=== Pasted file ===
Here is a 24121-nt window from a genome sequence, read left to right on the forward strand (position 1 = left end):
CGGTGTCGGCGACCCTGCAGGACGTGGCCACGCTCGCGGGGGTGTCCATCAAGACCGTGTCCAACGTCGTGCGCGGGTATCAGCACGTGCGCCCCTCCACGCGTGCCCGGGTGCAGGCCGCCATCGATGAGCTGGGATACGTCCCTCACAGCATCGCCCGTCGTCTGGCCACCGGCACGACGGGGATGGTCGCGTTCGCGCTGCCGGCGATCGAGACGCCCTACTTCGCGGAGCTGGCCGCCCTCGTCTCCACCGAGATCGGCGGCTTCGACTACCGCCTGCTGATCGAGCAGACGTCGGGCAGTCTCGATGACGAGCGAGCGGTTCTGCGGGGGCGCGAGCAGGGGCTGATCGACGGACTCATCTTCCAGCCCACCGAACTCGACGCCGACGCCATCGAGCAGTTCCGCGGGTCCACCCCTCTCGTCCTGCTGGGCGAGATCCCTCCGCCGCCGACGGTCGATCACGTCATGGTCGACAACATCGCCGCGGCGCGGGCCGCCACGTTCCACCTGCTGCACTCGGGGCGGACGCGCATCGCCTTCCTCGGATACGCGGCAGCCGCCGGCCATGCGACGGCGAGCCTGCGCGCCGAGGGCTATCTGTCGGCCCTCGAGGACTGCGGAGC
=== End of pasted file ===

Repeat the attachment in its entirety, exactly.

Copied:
Here is a 24121-nt window from a genome sequence, read left to right on the forward strand (position 1 = left end):
CGGTGTCGGCGACCCTGCAGGACGTGGCCACGCTCGCGGGGGTGTCCATCAAGACCGTGTCCAACGTCGTGCGCGGGTATCAGCACGTGCGCCCCTCCACGCGTGCCCGGGTGCAGGCCGCCATCGATGAGCTGGGATACGTCCCTCACAGCATCGCCCGTCGTCTGGCCACCGGCACGACGGGGATGGTCGCGTTCGCGCTGCCGGCGATCGAGACGCCCTACTTCGCGGAGCTGGCCGCCCTCGTCTCCACCGAGATCGGCGGCTTCGACTACCGCCTGCTGATCGAGCAGACGTCGGGCAGTCTCGATGACGAGCGAGCGGTTCTGCGGGGGCGCGAGCAGGGGCTGATCGACGGACTCATCTTCCAGCCCACCGAACTCGACGCCGACGCCATCGAGCAGTTCCGCGGGTCCACCCCTCTCGTCCTGCTGGGCGAGATCCCTCCGCCGCCGACGGTCGATCACGTCATGGTCGACAACATCGCCGCGGCGCGGGCCGCCACGTTCCACCTGCTGCACTCGGGGCGGACGCGCATCGCCTTCCTCGGATACGCGGCAGCCGCCGGCCATGCGACGGCGAGCCTGCGCGCCGAGGGCTATCTGTCGGCCCTCGAGGACTGCGGAGC